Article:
Student affairs and services commit to advancing SDGs

The International Association of Student Affairs and Services (IASAS) is the latest among many international organisations to intensify the call to promote awareness of the United Nations Sustainable Development Goals (SDGs) and implement the Education for Sustainable Development principles.

IASAS convenes a global summit of student affairs thought leaders every two years. It first adopted the SDGs as a guiding framework at its summit in Cape Town in 2016, and reaffirmed this commitment in Santiago (2018) and Toronto (2021).

At its sixth global summit hosted at University College Cork in Ireland in June, more than 160 student affairs and services (SAS) professionals and thought leaders from 21 countries attended in addition to online participants. A key topic was the SDG framework and how to build on SAS practitioners’ unique position to advance the SDGs across higher education globally.

A global SAS view on the value of SDGs

To illuminate the intersection of student affairs with SDGs, we conducted a global survey with student affairs practitioners in 2021. During late 2021, we collected data from SAS practitioners in higher education institutions around the world using online referral sampling. Our goal was to explore SAS practitioners’ use of the SDGs as framework to guide their student development and support practice.

The survey gathered 318 valid responses from across all world regions. We explored the responses using frequencies and cross-tabulations for the quantitative data and thematic analysis for the qualitative data.

The survey showed that the vast majority (81%) of responding SAS practitioners were familiar with the SDGs. This widespread awareness of the SDGs was perhaps less surprising than the regional variation we found. It turned out that African, European and Asian respondents were the most familiar with the SDGs, while those in North America (31%) were most likely to answer “not at all” and “do not know” when asked about being knowledgeable about the SDGs.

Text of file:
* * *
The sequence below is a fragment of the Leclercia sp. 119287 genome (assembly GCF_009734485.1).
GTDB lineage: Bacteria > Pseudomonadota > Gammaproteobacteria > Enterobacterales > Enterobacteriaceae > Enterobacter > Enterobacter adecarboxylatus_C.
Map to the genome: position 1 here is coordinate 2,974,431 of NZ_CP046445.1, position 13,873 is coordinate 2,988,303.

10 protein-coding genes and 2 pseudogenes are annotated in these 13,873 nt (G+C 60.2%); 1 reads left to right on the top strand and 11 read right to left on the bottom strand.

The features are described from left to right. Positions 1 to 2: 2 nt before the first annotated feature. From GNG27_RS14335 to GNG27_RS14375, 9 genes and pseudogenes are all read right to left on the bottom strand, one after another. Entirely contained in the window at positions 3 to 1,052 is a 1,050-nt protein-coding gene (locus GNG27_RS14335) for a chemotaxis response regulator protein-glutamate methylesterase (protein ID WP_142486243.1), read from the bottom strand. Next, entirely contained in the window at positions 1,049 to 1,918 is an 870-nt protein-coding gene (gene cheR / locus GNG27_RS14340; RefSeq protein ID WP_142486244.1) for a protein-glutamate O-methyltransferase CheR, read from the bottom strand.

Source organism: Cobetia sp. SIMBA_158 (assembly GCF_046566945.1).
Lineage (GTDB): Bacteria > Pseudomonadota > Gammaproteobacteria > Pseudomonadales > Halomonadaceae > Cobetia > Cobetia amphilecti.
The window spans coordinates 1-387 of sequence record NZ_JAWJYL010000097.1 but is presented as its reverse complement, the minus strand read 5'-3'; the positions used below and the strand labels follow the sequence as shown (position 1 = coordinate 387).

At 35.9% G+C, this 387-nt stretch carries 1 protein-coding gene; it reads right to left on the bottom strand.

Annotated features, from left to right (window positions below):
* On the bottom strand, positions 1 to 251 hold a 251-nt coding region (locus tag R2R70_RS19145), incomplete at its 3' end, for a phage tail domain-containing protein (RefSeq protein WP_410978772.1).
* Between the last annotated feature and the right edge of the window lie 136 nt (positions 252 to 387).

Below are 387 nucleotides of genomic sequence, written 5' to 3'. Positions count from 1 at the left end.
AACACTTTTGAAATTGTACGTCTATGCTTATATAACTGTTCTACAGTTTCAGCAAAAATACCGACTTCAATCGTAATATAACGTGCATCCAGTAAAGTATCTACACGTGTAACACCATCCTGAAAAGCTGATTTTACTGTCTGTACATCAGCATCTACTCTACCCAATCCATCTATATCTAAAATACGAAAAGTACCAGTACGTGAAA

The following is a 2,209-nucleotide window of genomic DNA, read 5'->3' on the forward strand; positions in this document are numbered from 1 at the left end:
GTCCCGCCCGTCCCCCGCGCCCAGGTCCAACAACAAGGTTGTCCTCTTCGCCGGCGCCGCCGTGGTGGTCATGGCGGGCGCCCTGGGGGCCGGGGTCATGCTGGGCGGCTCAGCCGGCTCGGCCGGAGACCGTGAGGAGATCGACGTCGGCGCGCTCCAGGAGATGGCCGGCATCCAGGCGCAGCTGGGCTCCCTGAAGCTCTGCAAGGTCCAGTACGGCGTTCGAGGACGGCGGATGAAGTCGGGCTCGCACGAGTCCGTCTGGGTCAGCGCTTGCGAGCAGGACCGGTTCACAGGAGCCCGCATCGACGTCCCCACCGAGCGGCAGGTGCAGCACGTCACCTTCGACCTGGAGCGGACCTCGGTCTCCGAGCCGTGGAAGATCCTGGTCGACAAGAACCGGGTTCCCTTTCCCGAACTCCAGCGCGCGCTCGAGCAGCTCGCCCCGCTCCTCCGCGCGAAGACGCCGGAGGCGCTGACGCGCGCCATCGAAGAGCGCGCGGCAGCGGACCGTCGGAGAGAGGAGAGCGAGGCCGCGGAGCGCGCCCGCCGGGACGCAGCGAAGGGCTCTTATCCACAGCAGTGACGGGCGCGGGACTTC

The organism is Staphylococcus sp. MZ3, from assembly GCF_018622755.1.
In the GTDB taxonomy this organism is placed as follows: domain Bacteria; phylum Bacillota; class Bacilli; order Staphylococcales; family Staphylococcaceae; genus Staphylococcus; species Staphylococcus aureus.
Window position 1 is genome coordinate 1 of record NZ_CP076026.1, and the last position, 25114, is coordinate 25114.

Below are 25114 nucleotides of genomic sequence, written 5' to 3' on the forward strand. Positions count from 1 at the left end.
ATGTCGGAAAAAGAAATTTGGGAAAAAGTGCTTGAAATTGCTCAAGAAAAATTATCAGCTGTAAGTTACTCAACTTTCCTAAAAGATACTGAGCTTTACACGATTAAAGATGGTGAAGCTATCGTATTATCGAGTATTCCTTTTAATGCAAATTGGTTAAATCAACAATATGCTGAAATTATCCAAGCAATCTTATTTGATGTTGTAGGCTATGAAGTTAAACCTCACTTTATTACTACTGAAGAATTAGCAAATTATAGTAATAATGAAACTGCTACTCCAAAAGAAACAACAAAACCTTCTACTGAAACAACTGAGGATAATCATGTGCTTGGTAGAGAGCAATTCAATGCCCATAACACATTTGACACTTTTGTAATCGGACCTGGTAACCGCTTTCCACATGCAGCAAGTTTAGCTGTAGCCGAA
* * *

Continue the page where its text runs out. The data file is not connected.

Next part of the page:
We also found that female SAS practitioners, younger respondents, and those from public higher education institutions tended to be more familiar with the SDGs than their male and older peers.

An overwhelming majority of SAS respondents (92%) in this research also agreed that the SDGs could serve as a framework for their work. They noted this mainly because SAS valued diversity and inclusion for student success which matched the SDGs. Additionally, SAS practitioners see the SDGs as a critical tool that can empower and develop students for the world after graduation.

We found that more than half of the SAS practitioners felt that their institution was supporting the SDGs. For instance, they were using them to inform their strategic planning.

In their own work, however, only a quarter of the respondents clearly affirmed that SDGs were informing their work with students, while in about half of the cases, SDGs only ‘somewhat’ informed their work.

The regional variations were again telling. Respondents from Asia and Africa were far more likely to use SDGs in their work than those from the Global North and Oceania.

In particular, practitioners from Africa and Asia most mentioned that their community engagement efforts and student leadership programming were informed by the SDGs, and that they aligned student activities and organisations or clubs with the SDGs. In this way, some felt that the SDGs helped them shape a broader vision for their practice, for research and policy development and evaluation.

The regional variation also suggests that more international and global exchange on the role and integration of the SDGs in SAS practice will be valuable to further enhance their uptake. Particularly important will be enhancing the diffusion of the SDGs from the Global South to higher education institutions and higher education organisations in North America and Europe.